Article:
“Everybody hating, we just call ‘em fans though.” – Fetty Wap, “Trap Queen”
Pithy. Profound. Proof enough that Fetty has got it all figured out. This lyric is a shot across the bow to haters like me. By hating, Fetty explains, haters are giving the subjects of their hate attention and authentication—things haters don’t want to dole out in the first place. To use an extreme example, consider the Westboro Baptist Church, whose members paid a mercifully brief visit to Georgetown last semester. I worry—and I think Fetty would too—that, by vocally expressing my disdain for the WBC (I stood outside at the front gates wearing a gay pride shirt and used close to, if not all, of Carlin’s seven dirty words), all I accomplished was to validate the group’s efforts. Hating, I think, is really a twisted form of admiration: it’s an admission, however underhanded, that someone or something merits precious time and energy. For those things that truly deserve hatred (and the WBC, we can all agree, is one such thing), the best way to make them go away is probably by deploying ignorance, not aggression. (See also: “Screams from the haters, got a nice ring to it.” – Kanye West, “Power” and “They see me rollin’ / they hatin’…” – Chamillionaire, “Ridin’ ft. Krayzie Bone.”)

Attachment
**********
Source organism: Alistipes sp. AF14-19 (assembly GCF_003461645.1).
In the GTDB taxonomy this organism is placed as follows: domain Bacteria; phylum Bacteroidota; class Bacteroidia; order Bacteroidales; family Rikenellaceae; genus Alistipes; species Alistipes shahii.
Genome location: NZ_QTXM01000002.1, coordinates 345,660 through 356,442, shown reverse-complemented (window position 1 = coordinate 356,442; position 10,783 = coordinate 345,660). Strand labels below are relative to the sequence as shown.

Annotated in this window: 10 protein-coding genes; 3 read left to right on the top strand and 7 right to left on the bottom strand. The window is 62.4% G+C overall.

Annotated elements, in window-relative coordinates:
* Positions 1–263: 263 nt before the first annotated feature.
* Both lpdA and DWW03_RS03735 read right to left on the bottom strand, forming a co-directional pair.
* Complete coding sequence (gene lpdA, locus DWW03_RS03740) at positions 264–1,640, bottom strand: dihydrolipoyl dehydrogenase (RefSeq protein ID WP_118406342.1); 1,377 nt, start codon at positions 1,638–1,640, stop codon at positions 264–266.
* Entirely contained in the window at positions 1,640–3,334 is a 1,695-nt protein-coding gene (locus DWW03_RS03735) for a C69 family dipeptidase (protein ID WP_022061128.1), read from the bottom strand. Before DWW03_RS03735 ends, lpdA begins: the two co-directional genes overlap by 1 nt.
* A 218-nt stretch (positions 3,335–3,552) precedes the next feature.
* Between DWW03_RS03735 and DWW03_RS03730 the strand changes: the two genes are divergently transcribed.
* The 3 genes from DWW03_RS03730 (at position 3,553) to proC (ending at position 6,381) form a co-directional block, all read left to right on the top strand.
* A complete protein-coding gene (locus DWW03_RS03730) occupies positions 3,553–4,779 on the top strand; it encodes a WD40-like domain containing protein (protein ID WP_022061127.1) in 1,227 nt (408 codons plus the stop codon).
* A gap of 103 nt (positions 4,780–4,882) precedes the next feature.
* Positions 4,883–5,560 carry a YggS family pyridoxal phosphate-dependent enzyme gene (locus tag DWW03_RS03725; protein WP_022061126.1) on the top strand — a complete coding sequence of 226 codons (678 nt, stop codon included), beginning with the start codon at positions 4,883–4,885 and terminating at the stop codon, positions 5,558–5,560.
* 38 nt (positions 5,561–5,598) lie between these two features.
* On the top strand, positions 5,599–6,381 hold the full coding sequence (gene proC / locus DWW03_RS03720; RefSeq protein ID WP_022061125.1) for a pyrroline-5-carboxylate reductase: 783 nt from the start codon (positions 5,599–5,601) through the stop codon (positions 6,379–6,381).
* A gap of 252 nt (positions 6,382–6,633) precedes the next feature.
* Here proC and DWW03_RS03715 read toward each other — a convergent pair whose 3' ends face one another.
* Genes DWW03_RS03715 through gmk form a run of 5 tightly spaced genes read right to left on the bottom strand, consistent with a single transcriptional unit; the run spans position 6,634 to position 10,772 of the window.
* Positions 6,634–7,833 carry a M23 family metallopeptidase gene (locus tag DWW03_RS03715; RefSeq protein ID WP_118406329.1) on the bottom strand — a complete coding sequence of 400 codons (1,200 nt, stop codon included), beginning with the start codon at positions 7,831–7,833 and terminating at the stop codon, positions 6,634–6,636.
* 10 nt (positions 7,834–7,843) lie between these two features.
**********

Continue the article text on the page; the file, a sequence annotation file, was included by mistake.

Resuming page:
“And when you hate, then you’re bound to get irate.” – will.i.am, “Where Is The Love?”
I know you whipped out the ol’ rhyming dictionary for this one, will.i.am., but point well taken. Not only is hating ineffective, as Fetty and Taylor have shown; it’s bad for your health. To check this, I typed “hating” into WebMD’s “Symptom Checker” tool—it turns out that I might have Mad Cow Disease.
“Let the hate flow through you.” – Emperor Palpatine, Star Wars Episode VI: Return of The Jedi